Several Cubs insiders say the Tribune Company's emphasis on the bottom line has sometimes taken the focus off winning. One former Cubs executive tells this story: "In 1985, we got off to a great start, and then the pitching staff all got hurt. Sometime in June, we hit a long losing streak. Soon it was up to seven or eight games. Each Monday morning, we'd have a meeting of directors of all the Cubs divisions—marketing, and so on. Don Grenesko was president then. He was a real bean counter. We go around the meeting, everyone giving his report. And when we get to Grenesko, he says, This is one of the great weeks in Cub history. We sold out every game. And Dallas kicked me under the table, as if to say, 'Look what we're up against.' The whole thing was, we made money." (Grenesko wouldn't comment.)

By one measure, the Tribune has done very well with the Cubs, paying $20.5 million in 1981 for a team that is now estimated to be worth between $140 million and $170 million. Of course, baseball has been beset by labor woes, and investment banker Paul J. Much says all but a small number of teams are losing money these days. Andy MacPhail has said the Cubs lost $15 million last year, and the team payroll of about $35 million was 12th highest of 28 teams. But fans have to take MacPhail on his word about the loss; the Tribune Company doesn't disclose the budget for the team. Several people I talked to were skeptical of Tribune accounting, particularly of the revenue credited to the Cubs for selling broadcast rights to WGN television and radio, which are also owned by the Tribune Company. Obviously, that programming is worth a lot—the Madison Square Garden cable network, for example, is paying the Yankees close to $500 million over 12 years for rights to their games. But since WGN’s payment to the Cubs is a secret kept in Tribune Tower, no one knows if the Tribune Company is just crying poor—a tactic to improve its position in the labor dispute with the players.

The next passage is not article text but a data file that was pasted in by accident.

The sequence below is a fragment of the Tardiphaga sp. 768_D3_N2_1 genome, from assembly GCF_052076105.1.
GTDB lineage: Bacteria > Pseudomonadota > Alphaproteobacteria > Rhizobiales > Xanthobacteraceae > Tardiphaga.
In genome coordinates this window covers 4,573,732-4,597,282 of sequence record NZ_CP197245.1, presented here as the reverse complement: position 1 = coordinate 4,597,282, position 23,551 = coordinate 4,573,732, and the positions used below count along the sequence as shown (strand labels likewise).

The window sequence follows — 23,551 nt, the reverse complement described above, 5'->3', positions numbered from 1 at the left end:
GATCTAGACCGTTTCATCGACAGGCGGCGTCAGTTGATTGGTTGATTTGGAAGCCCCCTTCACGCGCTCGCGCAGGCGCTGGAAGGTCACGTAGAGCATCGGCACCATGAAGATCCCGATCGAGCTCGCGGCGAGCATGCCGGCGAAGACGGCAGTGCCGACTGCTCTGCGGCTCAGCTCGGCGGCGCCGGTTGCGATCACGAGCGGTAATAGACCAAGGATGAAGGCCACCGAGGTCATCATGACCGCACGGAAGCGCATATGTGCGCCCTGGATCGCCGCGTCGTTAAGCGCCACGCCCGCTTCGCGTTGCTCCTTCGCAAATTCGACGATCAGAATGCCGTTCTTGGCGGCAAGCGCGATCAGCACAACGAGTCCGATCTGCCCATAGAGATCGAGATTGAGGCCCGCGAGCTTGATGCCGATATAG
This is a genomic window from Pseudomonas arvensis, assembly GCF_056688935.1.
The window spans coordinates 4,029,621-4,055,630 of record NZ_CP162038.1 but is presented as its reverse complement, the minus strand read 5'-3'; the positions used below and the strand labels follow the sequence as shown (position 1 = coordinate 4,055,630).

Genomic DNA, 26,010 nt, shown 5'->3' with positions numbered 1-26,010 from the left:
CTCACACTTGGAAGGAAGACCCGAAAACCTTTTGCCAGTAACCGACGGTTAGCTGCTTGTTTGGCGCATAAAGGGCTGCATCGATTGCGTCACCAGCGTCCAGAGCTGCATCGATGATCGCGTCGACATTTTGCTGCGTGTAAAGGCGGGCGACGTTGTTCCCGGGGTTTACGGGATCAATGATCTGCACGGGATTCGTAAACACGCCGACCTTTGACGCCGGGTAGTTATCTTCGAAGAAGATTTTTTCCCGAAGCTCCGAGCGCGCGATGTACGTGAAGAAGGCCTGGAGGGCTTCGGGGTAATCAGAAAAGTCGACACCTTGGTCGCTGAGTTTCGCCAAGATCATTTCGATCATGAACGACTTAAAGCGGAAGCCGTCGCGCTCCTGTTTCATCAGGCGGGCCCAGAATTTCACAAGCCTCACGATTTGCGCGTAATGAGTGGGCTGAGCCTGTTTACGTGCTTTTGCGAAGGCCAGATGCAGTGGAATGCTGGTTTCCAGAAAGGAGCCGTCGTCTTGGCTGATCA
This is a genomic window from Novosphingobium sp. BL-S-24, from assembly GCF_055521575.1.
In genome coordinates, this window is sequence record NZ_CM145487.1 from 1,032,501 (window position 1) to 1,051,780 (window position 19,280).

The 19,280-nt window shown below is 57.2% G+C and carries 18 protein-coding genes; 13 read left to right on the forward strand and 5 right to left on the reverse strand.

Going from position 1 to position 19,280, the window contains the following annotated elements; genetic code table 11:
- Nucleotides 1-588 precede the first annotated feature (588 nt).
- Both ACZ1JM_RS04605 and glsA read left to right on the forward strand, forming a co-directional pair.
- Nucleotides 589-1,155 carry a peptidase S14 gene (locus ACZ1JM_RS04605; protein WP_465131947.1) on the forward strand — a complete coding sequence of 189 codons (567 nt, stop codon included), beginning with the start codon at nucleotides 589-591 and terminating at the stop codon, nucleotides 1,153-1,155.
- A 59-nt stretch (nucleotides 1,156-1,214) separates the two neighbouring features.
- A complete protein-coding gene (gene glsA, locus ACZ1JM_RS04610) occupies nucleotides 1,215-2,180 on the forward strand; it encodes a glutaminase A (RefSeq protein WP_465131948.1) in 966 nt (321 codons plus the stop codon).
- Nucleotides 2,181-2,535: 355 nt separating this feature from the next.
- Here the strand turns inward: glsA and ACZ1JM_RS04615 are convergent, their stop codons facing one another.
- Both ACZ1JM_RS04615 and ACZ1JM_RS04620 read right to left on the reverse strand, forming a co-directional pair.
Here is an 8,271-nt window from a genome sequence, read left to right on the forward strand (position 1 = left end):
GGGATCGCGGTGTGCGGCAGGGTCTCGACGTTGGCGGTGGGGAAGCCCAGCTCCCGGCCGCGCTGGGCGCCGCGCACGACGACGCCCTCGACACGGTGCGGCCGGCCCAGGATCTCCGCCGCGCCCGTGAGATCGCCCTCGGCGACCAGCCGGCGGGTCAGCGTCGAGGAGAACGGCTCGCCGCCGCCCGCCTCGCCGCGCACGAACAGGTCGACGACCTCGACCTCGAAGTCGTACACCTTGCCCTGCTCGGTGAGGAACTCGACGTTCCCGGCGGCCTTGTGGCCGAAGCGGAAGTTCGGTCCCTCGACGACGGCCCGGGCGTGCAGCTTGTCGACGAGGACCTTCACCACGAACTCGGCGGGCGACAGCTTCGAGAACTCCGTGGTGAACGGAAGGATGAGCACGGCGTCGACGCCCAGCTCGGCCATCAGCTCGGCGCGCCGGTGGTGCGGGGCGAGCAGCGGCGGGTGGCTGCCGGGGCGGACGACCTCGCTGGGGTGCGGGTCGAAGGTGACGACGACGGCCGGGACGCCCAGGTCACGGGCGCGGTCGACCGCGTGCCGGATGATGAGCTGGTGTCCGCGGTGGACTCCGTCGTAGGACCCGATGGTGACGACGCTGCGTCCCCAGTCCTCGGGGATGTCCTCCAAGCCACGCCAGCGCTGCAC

"It's a great conspiracy theory," says Peter Walker, the general manager of WGN-TV. Unfortunately, he adds, it's not true. The deal between the Cubs and WGN is "set up on a revenue-sharing basis," according to Walker. "We split the profits."

Still, many outsiders are suspicious. "All these things are being hidden," says Boras, who's not above a bit of rabblerousing. "It's not fair not to disclose to the true Cubs fans."

My friend Kenneth Labich, a lifelong Cubs fan and an editor at Fortune who has written about the elements of great teams, finally summed up the perception of the Tribune era this way: ''You have got to have a commitment to excellence by management. With the Cubs, you get the idea its sort of comfortable, like a picnic. They don't really need to win—the fans will come out in any case."

Full of moral rage and certainty, I finally marched up to Wrigley Field to confront Andy MacPhail. I found him in his office, an extraordinarily neat room in the bowels of the stadium. MacPhail comes from a respected baseball family and, at 42, he has already tasted World Series victory twice, with his previous team, the Minnesota Twins.

With the weary patience of someone who has had to do this dozens of times before, MacPhail explained to me why the rich Tribune Company won't drop a few extra million to buy a couple of great players. He said that baseball is a business, not a philanthropic exercise, and thus the team has to be fiscally responsible. What's more, he insisted that the only way to build a winning club is over time, by developing players. Buying free agents, he insisted, hasn't worked, except for those good teams that just needed a player or two to push them to the top. He scoffed at the argument that the Tribune Company is satisfied if the fans come out. "If ever there was a company that was motivated by winning, it's the Tribune," he said.